If a creditor or client owes you money, and they do not pay you, and that cash might have contributed to your earnings, you may be eligible to take a deduction for the earnings you would not be capable of collecting (bad debt).

    Suppose a company has registered for GST on an accrual basis. In that case, they are eligible to earn a GST credit on their subsequent BAS as well as a tax deduction for writing down bad debts, providing the following conditions are met:

    • The company has done everything in its power to collect the debt, but after exhausting all of its options, it now has no reasonable hope of being paid back for the loan.
    • Before the conclusion of the fiscal year, the accounting records are updated to reflect that the bad debt has been formally written off.
    • Your unpaid debt is counted towards your assessable income for either the current or the previous fiscal year, depending on when it was incurred.

    4. Share Your Earnings With Your Family Members

    If your company is structured as a trust, the income that its recipients receive from it is subject to taxation. However, the trustee has discretion over how the trust's income is dispersed. If the recipients are members of the same family, this may end up making sense to give the most income to those who have the lowest marginal tax rate. Furthermore, if the trust distributions are the sole source of money for those recipients, their tax liability for those profits may even be relatively low.

    5. Boost Retirement Savings Contributions


    Contributing money to your retirement fund personally before it is taxed is still another approach to lower the amount of income that is subject to taxation (contribution caps apply).

    Suppose you are capable of contributing a personal contribution to your retirement account on an annual basis. In that case, you may be eligible to claim a deduction for that amount on your taxes.

    Note that you cannot deduct from your earnings that have already been taxed any payments to your super fund that were made by your boss and were done directly to your super fund.

    In order to qualify for a tax deduction for personal payments to superannuation, your earnings must originate from one of the following sources:

    • salary and wages; 
    • a personal business; 
    • investments; 
    • government pensions or allowances;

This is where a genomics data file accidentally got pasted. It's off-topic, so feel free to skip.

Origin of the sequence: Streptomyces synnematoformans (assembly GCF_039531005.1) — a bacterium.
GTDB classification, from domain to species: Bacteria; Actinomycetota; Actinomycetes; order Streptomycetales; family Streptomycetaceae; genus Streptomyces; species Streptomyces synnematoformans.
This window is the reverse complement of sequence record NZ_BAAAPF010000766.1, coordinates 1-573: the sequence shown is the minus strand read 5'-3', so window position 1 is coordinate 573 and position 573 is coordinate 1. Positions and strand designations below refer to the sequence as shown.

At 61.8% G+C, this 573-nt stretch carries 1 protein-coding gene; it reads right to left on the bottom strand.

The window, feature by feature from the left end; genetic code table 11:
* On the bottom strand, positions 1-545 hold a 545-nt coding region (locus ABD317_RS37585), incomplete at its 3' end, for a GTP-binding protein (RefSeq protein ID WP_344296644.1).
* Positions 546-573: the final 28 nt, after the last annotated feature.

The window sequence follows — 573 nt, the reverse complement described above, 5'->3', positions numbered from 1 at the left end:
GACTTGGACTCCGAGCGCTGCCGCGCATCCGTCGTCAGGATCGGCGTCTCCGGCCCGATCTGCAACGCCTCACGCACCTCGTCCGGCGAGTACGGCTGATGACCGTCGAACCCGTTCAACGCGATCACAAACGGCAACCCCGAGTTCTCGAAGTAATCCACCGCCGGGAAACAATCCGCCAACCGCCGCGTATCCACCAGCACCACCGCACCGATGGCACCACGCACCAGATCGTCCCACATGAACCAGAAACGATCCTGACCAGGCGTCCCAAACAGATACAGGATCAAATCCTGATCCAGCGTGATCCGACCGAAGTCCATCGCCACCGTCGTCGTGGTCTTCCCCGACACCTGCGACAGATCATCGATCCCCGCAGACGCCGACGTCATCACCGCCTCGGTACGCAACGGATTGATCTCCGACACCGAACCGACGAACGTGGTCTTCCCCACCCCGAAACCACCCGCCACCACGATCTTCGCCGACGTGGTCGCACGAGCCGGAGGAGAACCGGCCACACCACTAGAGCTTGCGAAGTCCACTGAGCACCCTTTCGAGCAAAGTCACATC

• a foreign source; 
    • trust distributions; or a partnership

    Be mindful, though, that if you claim this as a tax-deductible expenditure, the superannuation fund will be responsible for paying the tax at a rate of 15% rather than the normal rate of 10%.

    6. Delay Income Collection

    Consider delaying the submission of your invoices until after the close of the current fiscal year if you are looking for ways to reduce your liabilities related to income-based taxes. After the 30th of June, any cash you gather will be applied to the following financial year.

    7. Ensure Timely Payment of Employee Retirement Benefits

    Only if all worker payments are made by the 30th of June may you claim a deduction for Superannuation Guarantee payments, required payments under industrial awards, and salary sacrifice contributions if you have workers. This deduction can only be claimed if you have staff members.

    You should give some thought to submitting your contributions at least one full week prior to the deadline for filing your taxes in order to give yourself time for any processing delays or other bureaucratic glitches that may arise.

    8. Account For Asset Depreciation

    It's possible that your company can deduct some of its assets from your taxes if they become worth less over time. For instance, depreciation deductions for work vehicles and machinery can be available to you under certain circumstances.

    9. Contribute To Your Superannuation In A Tax-Effective Manner

    If you are self-employed, you might well be able to lower your total tax liability and improve your capacity to prepare for financial stability in retirement by making contributions to your superannuation fund out of the income you get before taxes are withheld.

    Instead of being taxed at the higher marginal rate, contributions to a superannuation account that were made concessionally (that is, before taxes were withheld) are subject to a 15 per cent tax (which can be as high as 49 per cent).